In truth, it is an attribute of opportunist trends that reflects the pressure of ruling class ideology in the workers’ movement. In these brief lines, Lenin explains why this is so in a debate on the nature of the Constitutional-Democratic Party, the major party of the liberal monarchist bourgeoisie in Russia founded in 1905:

Unimportant though the question of name may appear at first glance, here too we immediately find material that explains why the bourgeoisie, unlike the proletariat, must content itself with political vagueness and even defend it ‘in principle’; it ‘must’ do this, not only on account of the subjective moods or qualities of its leaders, but by reason of the objective conditions governing the existence of the bourgeois class as a whole.18

However, our politics are not akin to physics. We cannot expect victory to simply materialise through the unfolding of the objective laws of history’s development: it is not like waiting for the seasons to change, for water to boil or for a solar eclipse. Politics - like warfare - is an art and an essential aspect of it is polemic.

Marxist polemics are required to carve out an audience, to make other, larger forces sit up and pay attention. To do battle against the prevailing flow of political ‘common sense’, they must often be expressed in the starkest terms. It should be obvious to us that when a political opponent starts at our use of a particular phrase, when they make demands that we ‘withdraw’ an accusation or even try to stop us expressing it, the likelihood is that we have touched a raw nerve.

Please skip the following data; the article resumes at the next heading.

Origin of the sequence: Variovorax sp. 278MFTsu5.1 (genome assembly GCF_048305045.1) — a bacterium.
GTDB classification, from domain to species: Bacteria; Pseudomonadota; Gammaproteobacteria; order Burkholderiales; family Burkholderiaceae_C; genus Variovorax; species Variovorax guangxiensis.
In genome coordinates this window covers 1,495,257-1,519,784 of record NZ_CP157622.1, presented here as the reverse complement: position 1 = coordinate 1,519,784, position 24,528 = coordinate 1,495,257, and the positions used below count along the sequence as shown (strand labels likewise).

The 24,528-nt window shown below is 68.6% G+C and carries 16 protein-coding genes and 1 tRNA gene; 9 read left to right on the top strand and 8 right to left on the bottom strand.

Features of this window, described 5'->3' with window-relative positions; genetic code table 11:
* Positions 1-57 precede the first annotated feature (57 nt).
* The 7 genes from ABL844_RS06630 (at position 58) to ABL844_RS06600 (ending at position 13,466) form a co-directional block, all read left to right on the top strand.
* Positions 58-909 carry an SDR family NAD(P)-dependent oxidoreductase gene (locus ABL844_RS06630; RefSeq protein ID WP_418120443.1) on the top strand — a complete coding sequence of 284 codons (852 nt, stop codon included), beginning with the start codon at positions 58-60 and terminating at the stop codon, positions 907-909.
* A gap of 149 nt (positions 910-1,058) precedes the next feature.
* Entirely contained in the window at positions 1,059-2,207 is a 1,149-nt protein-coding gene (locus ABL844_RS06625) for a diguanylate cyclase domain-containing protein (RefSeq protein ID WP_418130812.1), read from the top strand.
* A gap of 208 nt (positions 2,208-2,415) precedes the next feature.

Lenin is refreshingly clear on this point: “To discuss complaints or accusations on this plane would be the same as if we were to condemn the word ‘strike-breaker’ as being impermissible, without going to the essence of the question of whether the behaviour of the person concerned was actually that of a strike-breaker or not.”19

Those comrades in LU who would distribute political Asbos to the Weekly Worker and its comrades for their use of polemical language actually help to blur clear political lines between principled working class politics and opportunism. To be coy about sharp political differences is to let opportunists off the hook; it is an expression of a veering towards bourgeois politics in the workers’ movement.

We have seen it often enough in the past, of course. Lenin writes of his factional opponents, the Mensheviks, and their “love of platitudinous phrases, their evasion of the concrete exposition of a question …”20

mark.fischer@weeklyworker.org.uk

Notes

1 H Cunow Parteizusammenbruch? Ein offenes Wort zum inneren Parteistreit Berlin 1915, p3.

2 See ‘Freedom to criticise must be defended’ Weekly Worker June 19.

3 Weekly Worker May 29.

4 Weekly Worker June 19.

5 Cited in P Le Blanc Lenin and the revolutionary party New York 1993, p73.

6 Ibid p73.

7 VI Lenin CW Vol 34, Moscow 1977, pp161-166.

8 L Trotsky My life Atlanta 1970, p162.

9 NK Krupskaya Reminiscences of Lenin Honolulu 2004, p96.

10 H Draper Karl Marx’s theory of revolution Vol 3, New York 1974, pp194, 210 - my emphasis in second quote.

11 Quoted in M Liebman Leninism under Lenin London 1985, p29.

12 Ibid p107 - my emphasis.

13 L Trotsky On Lenin London 1971, p194.

14 M Liebman Leninism under Lenin London 1985, p107.

15 L Trepper The great game London 1977, p44 - my emphasis.

16 MN Pokrovsky Russia in world history Michigan 1970, p189.

17 L Trotsky On Lenin London 1971, p194.

18 VI Lenin CW Vol 8, Moscow 1977, p488.

19 VI Lenin CW Vol 12, Moscow 1977, p429.

20 VI Lenin CW Vol 12, Moscow 1977, p321.